Crispy Palabok

Indulging in nostalgia with a crispy, modern twist! 🍜✨ Crispy Palabok is a delightful take on a Filipino classic. Have you tried it yet? #FilipinoFoodFusion #CrispyPalabok. Discover the delightful twist of Crispy Palabok, a modern take on a Filipino classic. This dish adds a unique texture and sound to the beloved Palabok, creating a culinary experience like no other.

If you’re a true-blue fan of Filipino cuisine, you’ve probably indulged in the exquisite flavours of Palabok. This dish holds a special place in my heart and is undoubtedly one of my top 5 Filipino favourites. Sinigang, siopao, siomai, and bulalo round up the list, but Palabok stands out as a cherished childhood memory.

I vividly remember choosing Palabok as my meal of choice when dining out with my family. While other kids opted for burgers, fried chicken, or sweet Filipino spaghetti, this delectable noodle dish was my go-to, and Goldilocks was our trusted source. Lucky for me, my wife has mastered the art of creating a delicious Palabok, and I find myself requesting this nostalgic meal quite often.

In recent years, a delightful twist on this classic dish has taken the culinary world by storm: Crispy Palabok. At first, I was sceptical. Deep-frying noodles seemed like it would result in a greasy mess. However, I was pleasantly surprised. The noodles turned out light, not oily, and the process was more straightforward than the traditional Palabok.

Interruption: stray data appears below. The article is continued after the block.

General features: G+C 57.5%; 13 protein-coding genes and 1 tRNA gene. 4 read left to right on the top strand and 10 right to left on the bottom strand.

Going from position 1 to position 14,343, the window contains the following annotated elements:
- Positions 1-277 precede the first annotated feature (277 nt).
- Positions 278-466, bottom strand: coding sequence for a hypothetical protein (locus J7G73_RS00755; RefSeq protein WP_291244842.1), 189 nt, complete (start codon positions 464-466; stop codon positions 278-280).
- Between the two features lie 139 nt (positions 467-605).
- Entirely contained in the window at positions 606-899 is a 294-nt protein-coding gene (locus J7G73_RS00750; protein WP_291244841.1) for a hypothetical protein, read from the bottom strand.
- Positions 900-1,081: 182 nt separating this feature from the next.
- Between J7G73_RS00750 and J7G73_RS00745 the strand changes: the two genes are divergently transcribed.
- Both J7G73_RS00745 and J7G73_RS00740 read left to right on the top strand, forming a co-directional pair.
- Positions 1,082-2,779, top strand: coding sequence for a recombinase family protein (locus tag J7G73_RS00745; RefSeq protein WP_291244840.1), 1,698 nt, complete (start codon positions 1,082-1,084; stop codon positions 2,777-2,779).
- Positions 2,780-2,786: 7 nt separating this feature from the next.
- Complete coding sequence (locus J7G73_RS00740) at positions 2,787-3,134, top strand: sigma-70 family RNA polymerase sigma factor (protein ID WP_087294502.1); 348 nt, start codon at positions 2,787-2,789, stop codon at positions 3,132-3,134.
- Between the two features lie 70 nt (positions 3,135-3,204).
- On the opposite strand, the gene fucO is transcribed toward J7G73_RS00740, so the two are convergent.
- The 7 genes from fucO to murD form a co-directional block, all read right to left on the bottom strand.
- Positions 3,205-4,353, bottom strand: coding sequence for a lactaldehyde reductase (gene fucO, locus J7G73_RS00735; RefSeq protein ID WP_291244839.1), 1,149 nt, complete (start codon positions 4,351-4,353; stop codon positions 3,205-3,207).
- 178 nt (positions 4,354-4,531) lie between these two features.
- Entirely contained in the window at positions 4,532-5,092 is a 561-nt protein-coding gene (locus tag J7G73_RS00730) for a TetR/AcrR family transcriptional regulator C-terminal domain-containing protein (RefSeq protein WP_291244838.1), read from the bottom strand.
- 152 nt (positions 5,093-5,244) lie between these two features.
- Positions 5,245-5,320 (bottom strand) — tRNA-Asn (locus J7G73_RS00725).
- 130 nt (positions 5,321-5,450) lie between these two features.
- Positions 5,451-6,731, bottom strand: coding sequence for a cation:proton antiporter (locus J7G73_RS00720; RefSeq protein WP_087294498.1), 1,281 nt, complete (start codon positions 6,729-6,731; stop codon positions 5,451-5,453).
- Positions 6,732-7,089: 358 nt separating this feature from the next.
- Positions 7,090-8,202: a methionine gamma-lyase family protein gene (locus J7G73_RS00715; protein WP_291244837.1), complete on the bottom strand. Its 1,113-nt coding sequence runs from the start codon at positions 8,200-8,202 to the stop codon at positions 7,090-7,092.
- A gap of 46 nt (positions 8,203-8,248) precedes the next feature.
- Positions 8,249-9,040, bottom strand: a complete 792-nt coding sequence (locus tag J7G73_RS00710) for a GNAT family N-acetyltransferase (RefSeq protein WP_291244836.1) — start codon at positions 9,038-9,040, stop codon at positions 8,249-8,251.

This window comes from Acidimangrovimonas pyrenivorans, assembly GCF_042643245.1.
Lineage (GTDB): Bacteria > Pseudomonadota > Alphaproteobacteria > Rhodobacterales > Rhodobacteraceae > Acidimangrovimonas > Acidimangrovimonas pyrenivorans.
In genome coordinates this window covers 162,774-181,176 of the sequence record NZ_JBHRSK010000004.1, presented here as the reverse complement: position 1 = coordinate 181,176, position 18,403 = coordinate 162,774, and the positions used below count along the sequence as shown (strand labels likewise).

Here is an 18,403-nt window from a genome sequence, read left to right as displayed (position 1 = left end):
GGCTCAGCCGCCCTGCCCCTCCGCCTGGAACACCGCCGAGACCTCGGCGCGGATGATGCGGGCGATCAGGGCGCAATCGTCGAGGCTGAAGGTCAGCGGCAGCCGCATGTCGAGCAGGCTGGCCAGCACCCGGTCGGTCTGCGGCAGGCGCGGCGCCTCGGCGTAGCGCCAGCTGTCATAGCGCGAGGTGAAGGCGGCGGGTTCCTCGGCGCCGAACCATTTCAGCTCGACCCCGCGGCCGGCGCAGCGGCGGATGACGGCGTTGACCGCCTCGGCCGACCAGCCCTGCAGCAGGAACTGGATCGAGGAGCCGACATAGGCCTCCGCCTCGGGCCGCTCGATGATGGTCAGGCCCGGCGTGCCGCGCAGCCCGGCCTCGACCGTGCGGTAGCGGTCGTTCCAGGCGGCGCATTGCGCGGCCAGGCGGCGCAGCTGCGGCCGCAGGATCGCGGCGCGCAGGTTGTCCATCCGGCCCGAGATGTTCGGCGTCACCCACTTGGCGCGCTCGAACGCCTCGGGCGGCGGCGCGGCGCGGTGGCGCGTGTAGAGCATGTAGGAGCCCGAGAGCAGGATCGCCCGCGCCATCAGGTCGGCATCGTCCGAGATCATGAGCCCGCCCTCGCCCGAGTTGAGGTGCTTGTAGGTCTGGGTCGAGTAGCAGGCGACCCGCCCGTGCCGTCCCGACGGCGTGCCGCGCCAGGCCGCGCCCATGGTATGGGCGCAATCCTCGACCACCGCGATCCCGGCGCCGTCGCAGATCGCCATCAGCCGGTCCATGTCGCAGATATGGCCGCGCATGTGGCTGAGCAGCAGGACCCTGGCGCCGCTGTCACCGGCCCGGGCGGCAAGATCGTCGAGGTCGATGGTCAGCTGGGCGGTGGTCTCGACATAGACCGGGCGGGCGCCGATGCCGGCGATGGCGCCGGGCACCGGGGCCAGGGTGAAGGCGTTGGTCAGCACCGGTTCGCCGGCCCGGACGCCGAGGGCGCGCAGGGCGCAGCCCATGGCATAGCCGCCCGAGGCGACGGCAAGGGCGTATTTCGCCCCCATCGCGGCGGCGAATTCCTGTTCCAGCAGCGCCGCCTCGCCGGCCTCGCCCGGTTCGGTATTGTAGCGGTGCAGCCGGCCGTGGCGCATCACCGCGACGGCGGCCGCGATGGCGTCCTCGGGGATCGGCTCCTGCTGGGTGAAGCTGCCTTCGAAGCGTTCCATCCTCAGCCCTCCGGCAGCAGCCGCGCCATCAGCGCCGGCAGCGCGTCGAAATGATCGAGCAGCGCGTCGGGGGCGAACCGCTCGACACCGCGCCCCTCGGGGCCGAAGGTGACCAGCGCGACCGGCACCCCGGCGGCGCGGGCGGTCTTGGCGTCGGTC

Crispy Palabok is essentially a modern take on the classic dish, likely born out of a desire for Instagram-worthy creations. It not only looks grander but also provides a unique texture and sound experience. The noodles are deep-fried to a perfect crispness, and the sauce is drizzled over them, creating a delightful crackling sensation as you dig in. While traditional Palabok relies on chicharon for texture, Crispy Palabok finds that texture in its noodles.

Pancit Palabok has deep roots in Filipino culinary history, influenced by the Chinese immigrants who once traded and settled in the Philippines. It’s a popular Filipino rice noodle dish, featuring a creamy shrimp and crab gravy, hard-boiled eggs, pork cracklings, shrimp, fish flakes, and scallions. This national treasure is often prepared for special occasions and celebrations.

Pancit Palabok is beloved for its rich flavours and texture. Its name, “palabok,” can mean many things like “added flavour”, “garnishes”, and “sauce”, definitely it lives up to its reputation and its meaning.

As Filipinos have embraced various culinary influences, the noodle dish evolved, and Pancit Palabok is one of the delightful results. With a mix of Spanish and Chinese influences, this dish has become an integral part of Filipino celebrations, earning its place at every fiesta.

So, whether you’re a seasoned Filipino food lover or a newcomer to this delectable cuisine, Crispy Palabok is a culinary journey you won’t want to miss. It’s a fusion of tradition and modernity, offering a delightful twist on a Filipino classic.

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Crispy Palabok

5 Stars 4 Stars 3 Stars 2 Stars 1 Star 4.5 from 4 reviews
  • Author: Raymund
  • Prep Time: 20 mins
  • Cook Time: 20 mins
  • Total Time: 40 mins
  • Yield: 6 1x
  • Category: Main Course
  • Cuisine: Filipino

Description

Discover the delightful twist of Crispy Palabok, a modern take on a Filipino classic. This dish adds a unique texture and sound to the beloved Palabok, creating a culinary experience like no other.